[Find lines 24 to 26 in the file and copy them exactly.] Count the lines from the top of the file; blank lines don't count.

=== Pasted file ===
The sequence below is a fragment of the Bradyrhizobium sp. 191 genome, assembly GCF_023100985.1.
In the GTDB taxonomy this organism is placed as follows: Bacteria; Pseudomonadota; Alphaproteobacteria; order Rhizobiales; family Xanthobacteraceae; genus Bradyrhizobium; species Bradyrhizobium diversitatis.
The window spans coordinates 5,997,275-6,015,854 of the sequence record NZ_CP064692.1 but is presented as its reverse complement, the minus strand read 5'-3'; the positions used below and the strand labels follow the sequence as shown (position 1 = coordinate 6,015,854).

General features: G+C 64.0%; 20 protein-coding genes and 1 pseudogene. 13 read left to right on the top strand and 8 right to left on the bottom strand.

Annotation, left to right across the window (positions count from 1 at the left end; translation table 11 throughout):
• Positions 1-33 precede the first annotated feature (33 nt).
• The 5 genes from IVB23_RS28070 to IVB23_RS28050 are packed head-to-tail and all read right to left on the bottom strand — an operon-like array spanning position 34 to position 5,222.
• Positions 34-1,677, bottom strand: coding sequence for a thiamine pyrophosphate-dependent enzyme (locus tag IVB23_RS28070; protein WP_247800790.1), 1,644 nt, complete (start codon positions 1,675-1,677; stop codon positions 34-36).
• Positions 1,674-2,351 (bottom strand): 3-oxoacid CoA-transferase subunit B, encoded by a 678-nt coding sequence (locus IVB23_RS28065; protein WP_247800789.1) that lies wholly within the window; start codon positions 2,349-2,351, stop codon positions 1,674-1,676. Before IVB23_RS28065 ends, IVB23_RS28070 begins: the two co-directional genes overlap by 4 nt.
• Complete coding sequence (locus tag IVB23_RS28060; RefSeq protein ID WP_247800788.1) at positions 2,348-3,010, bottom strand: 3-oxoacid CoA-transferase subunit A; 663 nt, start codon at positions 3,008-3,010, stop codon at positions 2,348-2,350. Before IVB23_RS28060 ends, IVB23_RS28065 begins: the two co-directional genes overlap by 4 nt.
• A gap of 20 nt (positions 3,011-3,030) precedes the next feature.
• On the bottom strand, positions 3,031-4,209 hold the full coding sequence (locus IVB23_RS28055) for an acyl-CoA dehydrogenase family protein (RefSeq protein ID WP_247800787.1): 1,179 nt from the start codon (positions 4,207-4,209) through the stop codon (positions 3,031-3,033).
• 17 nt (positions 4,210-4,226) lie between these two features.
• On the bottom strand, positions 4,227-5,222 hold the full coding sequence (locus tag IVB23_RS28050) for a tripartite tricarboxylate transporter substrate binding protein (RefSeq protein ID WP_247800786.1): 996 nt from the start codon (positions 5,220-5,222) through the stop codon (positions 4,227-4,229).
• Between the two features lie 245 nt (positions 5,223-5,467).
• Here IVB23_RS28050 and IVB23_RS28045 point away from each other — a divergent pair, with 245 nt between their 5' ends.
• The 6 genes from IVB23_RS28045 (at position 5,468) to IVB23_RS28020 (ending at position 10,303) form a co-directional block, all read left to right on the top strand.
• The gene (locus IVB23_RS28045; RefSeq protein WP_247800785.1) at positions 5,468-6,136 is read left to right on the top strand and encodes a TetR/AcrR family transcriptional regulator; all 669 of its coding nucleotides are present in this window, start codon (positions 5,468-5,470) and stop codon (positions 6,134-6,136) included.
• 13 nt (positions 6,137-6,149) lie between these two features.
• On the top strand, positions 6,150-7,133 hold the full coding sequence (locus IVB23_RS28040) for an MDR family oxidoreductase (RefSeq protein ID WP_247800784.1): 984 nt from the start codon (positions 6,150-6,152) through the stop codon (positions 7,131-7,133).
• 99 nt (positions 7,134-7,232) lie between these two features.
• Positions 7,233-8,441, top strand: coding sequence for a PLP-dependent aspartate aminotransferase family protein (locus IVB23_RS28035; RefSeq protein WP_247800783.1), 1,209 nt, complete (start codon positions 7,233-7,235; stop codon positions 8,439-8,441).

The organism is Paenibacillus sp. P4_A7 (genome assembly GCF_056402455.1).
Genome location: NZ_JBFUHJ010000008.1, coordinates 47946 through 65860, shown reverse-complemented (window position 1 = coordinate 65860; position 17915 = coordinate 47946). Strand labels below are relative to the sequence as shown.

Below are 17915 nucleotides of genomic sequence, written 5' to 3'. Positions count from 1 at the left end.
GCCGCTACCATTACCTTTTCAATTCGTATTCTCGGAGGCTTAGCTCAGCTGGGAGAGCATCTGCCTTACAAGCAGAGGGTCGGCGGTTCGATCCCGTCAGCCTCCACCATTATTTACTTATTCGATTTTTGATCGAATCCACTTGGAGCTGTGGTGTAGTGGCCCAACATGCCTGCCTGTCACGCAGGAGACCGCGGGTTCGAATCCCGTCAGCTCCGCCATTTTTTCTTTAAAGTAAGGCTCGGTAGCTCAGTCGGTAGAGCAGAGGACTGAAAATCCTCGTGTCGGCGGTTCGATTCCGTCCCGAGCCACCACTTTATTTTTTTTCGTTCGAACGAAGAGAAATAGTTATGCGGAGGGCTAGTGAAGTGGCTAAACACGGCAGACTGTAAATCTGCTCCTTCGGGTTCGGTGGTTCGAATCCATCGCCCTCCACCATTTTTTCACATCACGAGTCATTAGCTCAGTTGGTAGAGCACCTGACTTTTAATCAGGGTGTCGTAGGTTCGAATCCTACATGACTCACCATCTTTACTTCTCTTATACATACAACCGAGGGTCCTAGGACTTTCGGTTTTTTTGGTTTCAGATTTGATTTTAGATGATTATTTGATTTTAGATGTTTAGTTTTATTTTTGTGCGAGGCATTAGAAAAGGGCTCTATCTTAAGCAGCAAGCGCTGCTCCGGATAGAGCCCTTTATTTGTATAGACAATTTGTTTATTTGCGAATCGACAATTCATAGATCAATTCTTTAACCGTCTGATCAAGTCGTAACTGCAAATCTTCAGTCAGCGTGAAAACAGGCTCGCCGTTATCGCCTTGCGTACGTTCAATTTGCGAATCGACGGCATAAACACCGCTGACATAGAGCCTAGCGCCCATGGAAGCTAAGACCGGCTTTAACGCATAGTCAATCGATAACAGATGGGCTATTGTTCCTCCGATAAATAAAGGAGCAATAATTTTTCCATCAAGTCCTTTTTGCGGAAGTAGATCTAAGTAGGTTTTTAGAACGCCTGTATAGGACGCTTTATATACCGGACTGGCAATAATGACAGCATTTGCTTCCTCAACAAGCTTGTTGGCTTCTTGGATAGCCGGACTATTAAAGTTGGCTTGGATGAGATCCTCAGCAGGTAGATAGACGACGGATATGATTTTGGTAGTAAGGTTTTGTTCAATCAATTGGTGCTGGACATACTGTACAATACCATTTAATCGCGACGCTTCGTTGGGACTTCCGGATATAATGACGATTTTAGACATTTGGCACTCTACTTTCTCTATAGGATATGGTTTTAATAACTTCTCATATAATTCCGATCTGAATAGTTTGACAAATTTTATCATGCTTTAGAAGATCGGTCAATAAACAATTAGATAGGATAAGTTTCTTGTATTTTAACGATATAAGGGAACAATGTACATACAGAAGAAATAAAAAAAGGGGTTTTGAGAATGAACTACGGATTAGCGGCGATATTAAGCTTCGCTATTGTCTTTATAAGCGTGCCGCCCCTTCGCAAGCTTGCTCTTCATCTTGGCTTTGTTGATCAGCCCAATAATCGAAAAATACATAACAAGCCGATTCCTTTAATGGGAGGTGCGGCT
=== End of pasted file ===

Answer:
Genome location: NZ_JBFUHJ010000008.1, coordinates 47946 through 65860, shown reverse-complemented (window position 1 = coordinate 65860; position 17915 = coordinate 47946). Strand labels below are relative to the sequence as shown.

Below are 17915 nucleotides of genomic sequence, written 5' to 3'. Positions count from 1 at the left end.
GCCGCTACCATTACCTTTTCAATTCGTATTCTCGGAGGCTTAGCTCAGCTGGGAGAGCATCTGCCTTACAAGCAGAGGGTCGGCGGTTCGATCCCGTCAGCCTCCACCATTATTTACTTATTCGATTTTTGATCGAATCCACTTGGAGCTGTGGTGTAGTGGCCCAACATGCCTGCCTGTCACGCAGGAGACCGCGGGTTCGAATCCCGTCAGCTCCGCCATTTTTTCTTTAAAGTAAGGCTCGGTAGCTCAGTCGGTAGAGCAGAGGACTGAAAATCCTCGTGTCGGCGGTTCGATTCCGTCCCGAGCCACCACTTTATTTTTTTTCGTTCGAACGAAGAGAAATAGTTATGCGGAGGGCTAGTGAAGTGGCTAAACACGGCAGACTGTAAATCTGCTCCTTCGGGTTCGGTGGTTCGAATCCATCGCCCTCCACCATTTTTTCACATCACGAGTCATTAGCTCAGTTGGTAGAGCACCTGACTTTTAATCAGGGTGTCGTAGGTTCGAATCCTACATGACTCACCATCTTTACTTCTCTTATACATACAACCGAGGGTCCTAGGACTTTCGGTTTTTTTGGTTTCAGATTTGATTTTAGATGATTATTTGATTTTAGATGTTTAGTTTTATTTTTGTGCGAGGCATTAGAAAAGGGCTCTATCTTAAGCAGCAAGCGCTGCTCCGGATAGAGCCCTTTATTTGTATAGACAATTTGTTTATTTGCGAATCGACAATTCATAGATCAATTCTTTAACCGTCTGATCAAGTCGTAACTGCAAATCTTCAGTCAGCGTGAAAACAGGCTCGCCGTTATCGCCTTGCGTACGTTCAATTTGCGAATCGACGGCATAAACACCGCTGACATAGAGCCTAGCGCCCATGGAAGCTAAGACCGGCTTTAACGCATAGTCAATCGATAACAGATGGGCTATTGTTCCTCCGATAAATAAAGGAGCAATAATTTTTCCATCAAGTCCTTTTTGCGGAAGTAGATCTAAGTAGGTTTTTAGAACGCCTGTATAGGACGCTTTATATACCGGACTGGCAATAATGACAGCATTTGCTTCCTCAACAAGCTTGTTGGCTTCTTGGATAGCCGGACTATTAAAGTTGGCTTGGATGAGATCCTCAGCAGGTAGATAGACGACGGATATGATTTTGGTAGTAAGGTTTTGTTCAATCAATTGGTGCTGGACATACTGTACAATACCATTTAATCGCGACGCTTCGTTGGGACTTCCGGATATAATGACGATTTTAGACATTTGGCACTCTACTTTCTCTATAGGATATGGTTTTAATAACTTCTCATATAATTCCGATCTGAATAGTTTGACAAATTTTATCATGCTTTAGAAGATCGGTCAATAAACAATTAGATAGGATAAGTTTCTTGTATTTTAACGATATAAGGGAACAATGTACATACAGAAGAAATAAAAAAAGGGGTTTTGAGAATGAACTACGGATTAGCGGCGATATTAAGCTTCGCTATTGTCTTTATAAGCGTGCCGCCCCTTCGCAAGCTTGCTCTTCATCTTGGCTTTGTTGATCAGCCCAATAATCGAAAAATACATAACAAGCCGATTCCTTTAATGGGAGGTGCGGCT